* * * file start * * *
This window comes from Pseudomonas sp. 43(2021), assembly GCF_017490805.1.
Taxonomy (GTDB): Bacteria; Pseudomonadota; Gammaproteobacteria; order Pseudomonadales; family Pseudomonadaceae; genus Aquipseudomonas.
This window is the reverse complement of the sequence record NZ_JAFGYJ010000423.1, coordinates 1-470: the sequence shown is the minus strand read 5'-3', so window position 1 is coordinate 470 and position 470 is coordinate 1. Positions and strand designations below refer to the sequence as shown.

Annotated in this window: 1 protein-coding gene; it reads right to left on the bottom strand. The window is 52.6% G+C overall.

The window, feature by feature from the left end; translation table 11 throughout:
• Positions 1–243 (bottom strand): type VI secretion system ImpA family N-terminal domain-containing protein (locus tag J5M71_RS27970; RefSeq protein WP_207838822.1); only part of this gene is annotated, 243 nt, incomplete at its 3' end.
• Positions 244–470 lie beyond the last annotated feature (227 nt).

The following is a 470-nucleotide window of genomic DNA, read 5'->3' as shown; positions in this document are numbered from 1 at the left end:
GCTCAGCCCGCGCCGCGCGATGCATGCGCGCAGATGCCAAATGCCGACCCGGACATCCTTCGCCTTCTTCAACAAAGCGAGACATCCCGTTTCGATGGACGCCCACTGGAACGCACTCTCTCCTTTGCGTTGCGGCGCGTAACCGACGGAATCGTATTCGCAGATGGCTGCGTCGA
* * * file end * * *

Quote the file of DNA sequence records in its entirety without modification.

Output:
This window comes from Pseudomonas sp. 43(2021), assembly GCF_017490805.1.
Taxonomy (GTDB): Bacteria; Pseudomonadota; Gammaproteobacteria; order Pseudomonadales; family Pseudomonadaceae; genus Aquipseudomonas.
This window is the reverse complement of the sequence record NZ_JAFGYJ010000423.1, coordinates 1-470: the sequence shown is the minus strand read 5'-3', so window position 1 is coordinate 470 and position 470 is coordinate 1. Positions and strand designations below refer to the sequence as shown.

Annotated in this window: 1 protein-coding gene; it reads right to left on the bottom strand. The window is 52.6% G+C overall.

The window, feature by feature from the left end; translation table 11 throughout:
• Positions 1–243 (bottom strand): type VI secretion system ImpA family N-terminal domain-containing protein (locus tag J5M71_RS27970; RefSeq protein WP_207838822.1); only part of this gene is annotated, 243 nt, incomplete at its 3' end.
• Positions 244–470 lie beyond the last annotated feature (227 nt).

The following is a 470-nucleotide window of genomic DNA, read 5'->3' as shown; positions in this document are numbered from 1 at the left end:
GCTCAGCCCGCGCCGCGCGATGCATGCGCGCAGATGCCAAATGCCGACCCGGACATCCTTCGCCTTCTTCAACAAAGCGAGACATCCCGTTTCGATGGACGCCCACTGGAACGCACTCTCTCCTTTGCGTTGCGGCGCGTAACCGACGGAATCGTATTCGCAGATGGCTGCGTCGA